I love short transits between lanes and just over a mile later we find ourselves at Newton Bromswold where our fifth lane, Newton Lane, starts. This 2.2 km-long lane is once again characterised by bumpy sections and ruts as we make our way south to the finish near the village of Knotting. Many moons ago the rector at the picture postcard church in Knotting was defrocked for cock fighting. According to Martin this no longer occurs in the churchyard. I take his word for it.
Soon we are on the busy A6 again but not for long, just after Souldrop we turn off onto our sixth lane, which once again forms part of the Three Shires Way. When our offices were still at Thurleigh I used to sometimes take this short transit lane (officially known as Forty Foot Section 1) to get to Souldrop. Instead of turning left to Souldrop we head straight onto our seventh lane (Forty Foot lane Section 2), which is one of the most famous Bedfordshire lanes. Martin works on projects for the railways and so he calls a halt at the railway bridge at the Sharnbrook Summit, a local high point. While we can see the train lines running below us Martin says the Sharnbrook Tunnel is running alongside the lines we are looking down at. Nothing remarkable about that until he says that the tunnel is over a mile long, making it one of the longest in the UK.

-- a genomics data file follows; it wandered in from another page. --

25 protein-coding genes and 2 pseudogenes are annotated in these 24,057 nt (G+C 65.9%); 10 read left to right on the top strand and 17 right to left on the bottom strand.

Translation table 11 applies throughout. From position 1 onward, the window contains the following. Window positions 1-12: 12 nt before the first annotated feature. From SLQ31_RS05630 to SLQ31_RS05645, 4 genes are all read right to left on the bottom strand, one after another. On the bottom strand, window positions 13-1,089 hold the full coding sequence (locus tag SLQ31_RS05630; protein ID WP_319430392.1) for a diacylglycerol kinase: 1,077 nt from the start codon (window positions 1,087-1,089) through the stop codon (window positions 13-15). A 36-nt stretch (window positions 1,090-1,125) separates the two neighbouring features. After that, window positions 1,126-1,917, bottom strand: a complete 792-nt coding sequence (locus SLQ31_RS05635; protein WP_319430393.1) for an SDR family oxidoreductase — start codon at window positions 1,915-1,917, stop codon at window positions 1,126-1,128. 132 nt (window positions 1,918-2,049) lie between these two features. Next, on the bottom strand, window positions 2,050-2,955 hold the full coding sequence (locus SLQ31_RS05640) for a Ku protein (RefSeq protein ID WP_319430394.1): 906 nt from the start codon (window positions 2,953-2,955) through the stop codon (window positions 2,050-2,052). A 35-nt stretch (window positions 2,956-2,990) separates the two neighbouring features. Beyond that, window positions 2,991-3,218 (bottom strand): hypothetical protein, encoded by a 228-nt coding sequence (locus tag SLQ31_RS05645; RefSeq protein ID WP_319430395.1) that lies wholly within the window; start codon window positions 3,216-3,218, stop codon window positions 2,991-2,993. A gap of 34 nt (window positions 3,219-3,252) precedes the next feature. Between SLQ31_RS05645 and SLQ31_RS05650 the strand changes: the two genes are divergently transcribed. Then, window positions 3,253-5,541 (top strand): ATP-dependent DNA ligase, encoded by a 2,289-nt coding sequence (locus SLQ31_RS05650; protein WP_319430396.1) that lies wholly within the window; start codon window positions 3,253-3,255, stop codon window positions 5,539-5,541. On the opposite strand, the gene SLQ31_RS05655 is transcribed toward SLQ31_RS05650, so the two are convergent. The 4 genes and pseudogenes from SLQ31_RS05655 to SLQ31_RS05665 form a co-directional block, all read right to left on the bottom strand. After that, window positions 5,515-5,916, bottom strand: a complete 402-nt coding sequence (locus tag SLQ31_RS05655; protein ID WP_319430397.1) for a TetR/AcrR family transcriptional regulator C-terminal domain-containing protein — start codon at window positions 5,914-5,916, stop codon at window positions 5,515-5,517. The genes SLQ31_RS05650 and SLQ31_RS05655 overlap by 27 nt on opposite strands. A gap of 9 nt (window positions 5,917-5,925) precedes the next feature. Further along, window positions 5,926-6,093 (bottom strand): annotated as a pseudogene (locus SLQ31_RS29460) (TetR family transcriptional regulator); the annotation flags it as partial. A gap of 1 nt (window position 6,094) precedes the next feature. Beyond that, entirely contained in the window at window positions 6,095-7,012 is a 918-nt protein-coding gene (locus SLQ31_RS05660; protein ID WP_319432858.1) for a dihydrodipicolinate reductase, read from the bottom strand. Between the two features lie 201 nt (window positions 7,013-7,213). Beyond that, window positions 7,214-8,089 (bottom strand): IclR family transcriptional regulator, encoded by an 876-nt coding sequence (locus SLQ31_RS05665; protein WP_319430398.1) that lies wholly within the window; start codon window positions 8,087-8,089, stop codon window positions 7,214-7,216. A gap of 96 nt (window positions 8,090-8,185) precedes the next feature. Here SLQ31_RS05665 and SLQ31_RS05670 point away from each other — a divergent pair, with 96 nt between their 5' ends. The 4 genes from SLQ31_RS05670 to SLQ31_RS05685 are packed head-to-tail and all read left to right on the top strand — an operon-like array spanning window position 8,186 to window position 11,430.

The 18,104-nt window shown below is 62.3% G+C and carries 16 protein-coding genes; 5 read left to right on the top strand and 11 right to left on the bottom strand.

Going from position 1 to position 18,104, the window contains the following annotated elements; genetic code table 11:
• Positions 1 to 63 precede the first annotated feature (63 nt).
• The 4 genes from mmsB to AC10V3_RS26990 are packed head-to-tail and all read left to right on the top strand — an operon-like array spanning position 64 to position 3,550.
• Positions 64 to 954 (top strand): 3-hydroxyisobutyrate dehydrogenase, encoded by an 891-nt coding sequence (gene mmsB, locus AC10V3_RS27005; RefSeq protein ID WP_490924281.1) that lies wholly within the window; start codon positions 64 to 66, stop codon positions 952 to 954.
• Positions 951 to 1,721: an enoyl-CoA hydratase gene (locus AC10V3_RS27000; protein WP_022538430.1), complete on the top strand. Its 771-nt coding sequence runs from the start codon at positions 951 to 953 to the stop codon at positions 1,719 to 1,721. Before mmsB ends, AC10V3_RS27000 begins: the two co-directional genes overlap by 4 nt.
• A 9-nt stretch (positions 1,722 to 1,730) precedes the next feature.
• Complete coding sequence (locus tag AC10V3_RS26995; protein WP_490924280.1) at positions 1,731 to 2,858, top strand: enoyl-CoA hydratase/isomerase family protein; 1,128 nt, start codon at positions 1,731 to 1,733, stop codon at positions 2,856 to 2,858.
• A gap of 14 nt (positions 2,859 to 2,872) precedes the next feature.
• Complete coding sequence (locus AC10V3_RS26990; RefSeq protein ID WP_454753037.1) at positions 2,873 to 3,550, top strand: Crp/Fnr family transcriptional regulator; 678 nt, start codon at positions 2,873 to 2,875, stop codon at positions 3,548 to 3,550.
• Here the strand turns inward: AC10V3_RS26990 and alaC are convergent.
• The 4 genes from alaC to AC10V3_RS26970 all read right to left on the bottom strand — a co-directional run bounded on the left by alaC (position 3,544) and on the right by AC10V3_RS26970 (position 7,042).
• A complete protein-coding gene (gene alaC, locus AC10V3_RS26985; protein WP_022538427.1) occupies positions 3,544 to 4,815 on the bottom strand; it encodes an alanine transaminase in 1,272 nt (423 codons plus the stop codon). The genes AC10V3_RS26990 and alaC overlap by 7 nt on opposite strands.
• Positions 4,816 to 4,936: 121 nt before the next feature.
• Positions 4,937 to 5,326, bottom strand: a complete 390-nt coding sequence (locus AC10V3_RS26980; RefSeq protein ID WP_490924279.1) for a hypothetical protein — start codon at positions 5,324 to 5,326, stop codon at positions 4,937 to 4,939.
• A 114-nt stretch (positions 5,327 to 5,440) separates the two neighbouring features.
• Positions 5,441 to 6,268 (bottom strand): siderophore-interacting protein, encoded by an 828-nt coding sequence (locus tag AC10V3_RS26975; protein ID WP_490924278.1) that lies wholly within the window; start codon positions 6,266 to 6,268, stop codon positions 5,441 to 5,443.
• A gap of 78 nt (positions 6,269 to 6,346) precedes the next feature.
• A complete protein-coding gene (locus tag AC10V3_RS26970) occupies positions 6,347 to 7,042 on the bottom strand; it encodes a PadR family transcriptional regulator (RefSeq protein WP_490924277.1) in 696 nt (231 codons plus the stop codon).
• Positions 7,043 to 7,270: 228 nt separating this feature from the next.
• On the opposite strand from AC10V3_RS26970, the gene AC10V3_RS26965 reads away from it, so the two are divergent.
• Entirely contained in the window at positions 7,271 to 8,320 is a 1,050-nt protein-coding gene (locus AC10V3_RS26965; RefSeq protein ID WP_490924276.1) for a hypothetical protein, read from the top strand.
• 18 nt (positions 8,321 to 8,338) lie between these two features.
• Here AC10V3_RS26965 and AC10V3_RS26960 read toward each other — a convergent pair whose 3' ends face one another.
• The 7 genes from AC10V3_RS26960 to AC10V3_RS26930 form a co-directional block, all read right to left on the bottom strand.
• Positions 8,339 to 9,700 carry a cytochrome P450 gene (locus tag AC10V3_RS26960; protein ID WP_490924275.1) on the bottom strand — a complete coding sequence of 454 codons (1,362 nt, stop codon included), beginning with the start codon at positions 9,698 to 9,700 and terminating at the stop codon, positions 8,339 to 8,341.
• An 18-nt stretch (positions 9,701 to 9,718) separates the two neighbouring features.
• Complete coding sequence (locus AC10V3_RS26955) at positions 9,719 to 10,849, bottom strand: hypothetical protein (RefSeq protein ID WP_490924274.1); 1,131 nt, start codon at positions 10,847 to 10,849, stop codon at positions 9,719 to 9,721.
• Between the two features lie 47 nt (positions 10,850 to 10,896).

This is how you have a BBQ and do social distancing
We move on and my son Isaac declares that he is feeling peckish. I stop under some trees in the Great Hayes Wood, not for the shade but for protection from the rain. We are still getting wet so up goes the Frontrunner awning. Soon the sound and smell of sizzling sausages fills our ears and nostrils. Martin recalls how in days gone by he used to get stuck on this lane for hours. He points to the parallel ditch and reminisces how someone once ended up in there. Today, like many lanes in the UK, it has been sanitised by local councils. They need to do what they have to in order to keep them open.
After our quick lunch we move on. The track is a little snotty from all the water but there is some blue sky and the sun has made its first appearance of the day. The lane finishes at the Santa Pod Raceway, which despite the presence of fair rides everywhere, is like a ghost town, due to the cancellation of summer events.
Paying our respects to American airman killed in WWII